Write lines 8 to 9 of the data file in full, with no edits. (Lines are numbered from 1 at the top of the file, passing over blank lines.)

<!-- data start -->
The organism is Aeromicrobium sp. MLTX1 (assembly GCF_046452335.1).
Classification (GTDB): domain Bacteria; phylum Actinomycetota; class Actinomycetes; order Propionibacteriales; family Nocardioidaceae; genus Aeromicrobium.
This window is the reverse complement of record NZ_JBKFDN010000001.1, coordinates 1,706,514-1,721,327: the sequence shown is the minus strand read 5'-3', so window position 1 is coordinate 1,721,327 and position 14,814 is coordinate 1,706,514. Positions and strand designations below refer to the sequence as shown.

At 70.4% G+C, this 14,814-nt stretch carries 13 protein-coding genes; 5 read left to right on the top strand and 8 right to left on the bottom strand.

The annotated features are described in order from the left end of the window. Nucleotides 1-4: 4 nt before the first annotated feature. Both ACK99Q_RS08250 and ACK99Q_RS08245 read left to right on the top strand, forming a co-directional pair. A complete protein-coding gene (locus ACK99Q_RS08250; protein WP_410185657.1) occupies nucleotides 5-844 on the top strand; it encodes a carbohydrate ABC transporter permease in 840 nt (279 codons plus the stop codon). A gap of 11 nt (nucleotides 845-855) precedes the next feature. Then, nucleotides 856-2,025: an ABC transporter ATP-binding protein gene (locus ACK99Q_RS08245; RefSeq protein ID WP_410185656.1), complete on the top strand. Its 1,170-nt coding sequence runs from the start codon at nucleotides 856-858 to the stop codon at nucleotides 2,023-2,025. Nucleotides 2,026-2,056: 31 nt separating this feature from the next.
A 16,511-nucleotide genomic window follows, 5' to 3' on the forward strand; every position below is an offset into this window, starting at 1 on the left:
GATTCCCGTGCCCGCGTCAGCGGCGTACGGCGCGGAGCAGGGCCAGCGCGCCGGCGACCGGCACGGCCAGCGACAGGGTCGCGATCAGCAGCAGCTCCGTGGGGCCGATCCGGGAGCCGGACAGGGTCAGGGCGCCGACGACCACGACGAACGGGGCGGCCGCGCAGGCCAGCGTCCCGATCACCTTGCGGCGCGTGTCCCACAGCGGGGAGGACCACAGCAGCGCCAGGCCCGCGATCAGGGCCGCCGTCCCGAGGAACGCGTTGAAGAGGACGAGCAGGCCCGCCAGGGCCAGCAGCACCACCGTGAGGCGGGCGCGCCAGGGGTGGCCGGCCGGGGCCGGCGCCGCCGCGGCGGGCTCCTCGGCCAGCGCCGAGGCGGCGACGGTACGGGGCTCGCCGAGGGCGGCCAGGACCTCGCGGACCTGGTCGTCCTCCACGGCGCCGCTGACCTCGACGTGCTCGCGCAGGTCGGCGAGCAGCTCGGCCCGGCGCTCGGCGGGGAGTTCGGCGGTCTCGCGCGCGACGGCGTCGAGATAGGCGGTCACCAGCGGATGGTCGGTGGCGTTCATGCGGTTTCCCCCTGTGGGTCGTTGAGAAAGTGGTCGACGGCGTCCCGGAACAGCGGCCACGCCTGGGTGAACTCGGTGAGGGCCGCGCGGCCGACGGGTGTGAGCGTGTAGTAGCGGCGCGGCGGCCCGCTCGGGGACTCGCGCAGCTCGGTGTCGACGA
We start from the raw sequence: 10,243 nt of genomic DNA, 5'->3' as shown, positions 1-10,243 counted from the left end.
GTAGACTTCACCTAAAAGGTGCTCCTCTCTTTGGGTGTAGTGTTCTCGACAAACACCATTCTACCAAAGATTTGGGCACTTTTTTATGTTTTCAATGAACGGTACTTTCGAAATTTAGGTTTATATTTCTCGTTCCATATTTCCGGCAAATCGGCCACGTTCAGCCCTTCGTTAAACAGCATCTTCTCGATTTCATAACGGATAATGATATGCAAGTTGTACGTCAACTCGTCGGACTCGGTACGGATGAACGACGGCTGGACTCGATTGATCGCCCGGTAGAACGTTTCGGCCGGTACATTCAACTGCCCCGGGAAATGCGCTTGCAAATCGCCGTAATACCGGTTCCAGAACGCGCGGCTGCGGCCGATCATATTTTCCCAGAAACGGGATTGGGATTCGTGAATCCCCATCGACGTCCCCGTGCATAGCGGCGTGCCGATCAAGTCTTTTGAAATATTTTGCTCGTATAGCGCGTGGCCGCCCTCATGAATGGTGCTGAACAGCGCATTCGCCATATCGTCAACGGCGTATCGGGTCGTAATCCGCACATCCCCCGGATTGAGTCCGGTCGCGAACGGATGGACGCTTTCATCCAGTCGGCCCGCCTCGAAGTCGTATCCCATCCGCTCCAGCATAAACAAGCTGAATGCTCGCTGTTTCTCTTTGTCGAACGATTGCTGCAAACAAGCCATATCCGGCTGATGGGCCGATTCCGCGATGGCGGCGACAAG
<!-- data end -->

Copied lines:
We start from the raw sequence: 10,243 nt of genomic DNA, 5'->3' as shown, positions 1-10,243 counted from the left end.
GTAGACTTCACCTAAAAGGTGCTCCTCTCTTTGGGTGTAGTGTTCTCGACAAACACCATTCTACCAAAGATTTGGGCACTTTTTTATGTTTTCAATGAACGGTACTTTCGAAATTTAGGTTTATATTTCTCGTTCCATATTTCCGGCAAATCGGCCACGTTCAGCCCTTCGTTAAACAGCATCTTCTCGATTTCATAACGGATAATGATATGCAAGTTGTACGTCAACTCGTCGGACTCGGTACGGATGAACGACGGCTGGACTCGATTGATCGCCCGGTAGAACGTTTCGGCCGGTACATTCAACTGCCCCGGGAAATGCGCTTGCAAATCGCCGTAATACCGGTTCCAGAACGCGCGGCTGCGGCCGATCATATTTTCCCAGAAACGGGATTGGGATTCGTGAATCCCCATCGACGTCCCCGTGCATAGCGGCGTGCCGATCAAGTCTTTTGAAATATTTTGCTCGTATAGCGCGTGGCCGCCCTCATGAATGGTGCTGAACAGCGCATTCGCCATATCGTCAACGGCGTATCGGGTCGTAATCCGCACATCCCCCGGATTGAGTCCGGTCGCGAACGGATGGACGCTTTCATCCAGTCGGCCCGCCTCGAAGTCGTATCCCATCCGCTCCAGCATAAACAAGCTGAATGCTCGCTGTTTCTCTTTGTCGAACGATTGCTGCAAACAAGCCATATCCGGCTGATGGGCCGATTCCGCGATGGCGGCGACAAG